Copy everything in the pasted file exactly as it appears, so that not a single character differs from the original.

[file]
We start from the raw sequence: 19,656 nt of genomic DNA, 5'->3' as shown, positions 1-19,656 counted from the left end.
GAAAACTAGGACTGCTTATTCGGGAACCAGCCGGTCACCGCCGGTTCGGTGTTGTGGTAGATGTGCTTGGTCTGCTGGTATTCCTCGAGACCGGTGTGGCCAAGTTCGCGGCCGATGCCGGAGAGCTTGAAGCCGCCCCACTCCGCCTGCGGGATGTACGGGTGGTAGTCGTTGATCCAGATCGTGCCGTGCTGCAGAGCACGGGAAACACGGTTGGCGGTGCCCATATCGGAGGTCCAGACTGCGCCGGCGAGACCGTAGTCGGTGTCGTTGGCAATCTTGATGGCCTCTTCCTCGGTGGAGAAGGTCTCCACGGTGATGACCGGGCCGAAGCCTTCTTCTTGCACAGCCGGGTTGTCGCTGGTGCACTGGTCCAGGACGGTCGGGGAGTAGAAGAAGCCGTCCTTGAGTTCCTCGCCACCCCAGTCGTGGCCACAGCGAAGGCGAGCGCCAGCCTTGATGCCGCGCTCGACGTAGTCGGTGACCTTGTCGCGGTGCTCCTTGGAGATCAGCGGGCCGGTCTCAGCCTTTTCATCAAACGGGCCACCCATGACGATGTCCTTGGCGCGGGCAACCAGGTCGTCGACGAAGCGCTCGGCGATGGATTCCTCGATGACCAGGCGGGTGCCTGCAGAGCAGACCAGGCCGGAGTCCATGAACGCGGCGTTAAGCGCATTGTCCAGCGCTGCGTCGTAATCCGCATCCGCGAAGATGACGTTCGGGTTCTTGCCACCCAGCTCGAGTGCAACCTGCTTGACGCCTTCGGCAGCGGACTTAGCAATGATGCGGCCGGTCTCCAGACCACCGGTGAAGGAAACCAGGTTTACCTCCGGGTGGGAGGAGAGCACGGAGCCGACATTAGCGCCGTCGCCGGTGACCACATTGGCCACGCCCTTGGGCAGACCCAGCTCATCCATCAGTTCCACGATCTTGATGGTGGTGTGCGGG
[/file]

We start from the raw sequence: 19,656 nt of genomic DNA, 5'->3' as shown, positions 1-19,656 counted from the left end.
GAAAACTAGGACTGCTTATTCGGGAACCAGCCGGTCACCGCCGGTTCGGTGTTGTGGTAGATGTGCTTGGTCTGCTGGTATTCCTCGAGACCGGTGTGGCCAAGTTCGCGGCCGATGCCGGAGAGCTTGAAGCCGCCCCACTCCGCCTGCGGGATGTACGGGTGGTAGTCGTTGATCCAGATCGTGCCGTGCTGCAGAGCACGGGAAACACGGTTGGCGGTGCCCATATCGGAGGTCCAGACTGCGCCGGCGAGACCGTAGTCGGTGTCGTTGGCAATCTTGATGGCCTCTTCCTCGGTGGAGAAGGTCTCCACGGTGATGACCGGGCCGAAGCCTTCTTCTTGCACAGCCGGGTTGTCGCTGGTGCACTGGTCCAGGACGGTCGGGGAGTAGAAGAAGCCGTCCTTGAGTTCCTCGCCACCCCAGTCGTGGCCACAGCGAAGGCGAGCGCCAGCCTTGATGCCGCGCTCGACGTAGTCGGTGACCTTGTCGCGGTGCTCCTTGGAGATCAGCGGGCCGGTCTCAGCCTTTTCATCAAACGGGCCACCCATGACGATGTCCTTGGCGCGGGCAACCAGGTCGTCGACGAAGCGCTCGGCGATGGATTCCTCGATGACCAGGCGGGTGCCTGCAGAGCAGACCAGGCCGGAGTCCATGAACGCGGCGTTAAGCGCATTGTCCAGCGCTGCGTCGTAATCCGCATCCGCGAAGATGACGTTCGGGTTCTTGCCACCCAGCTCGAGTGCAACCTGCTTGACGCCTTCGGCAGCGGACTTAGCAATGATGCGGCCGGTCTCCAGACCACCGGTGAAGGAAACCAGGTTTACCTCCGGGTGGGAGGAGAGCACGGAGCCGACATTAGCGCCGTCGCCGGTGACCACATTGGCCACGCCCTTGGGCAGACCCAGCTCATCCATCAGTTCCACGATCTTGATGGTGGTGTGCGGG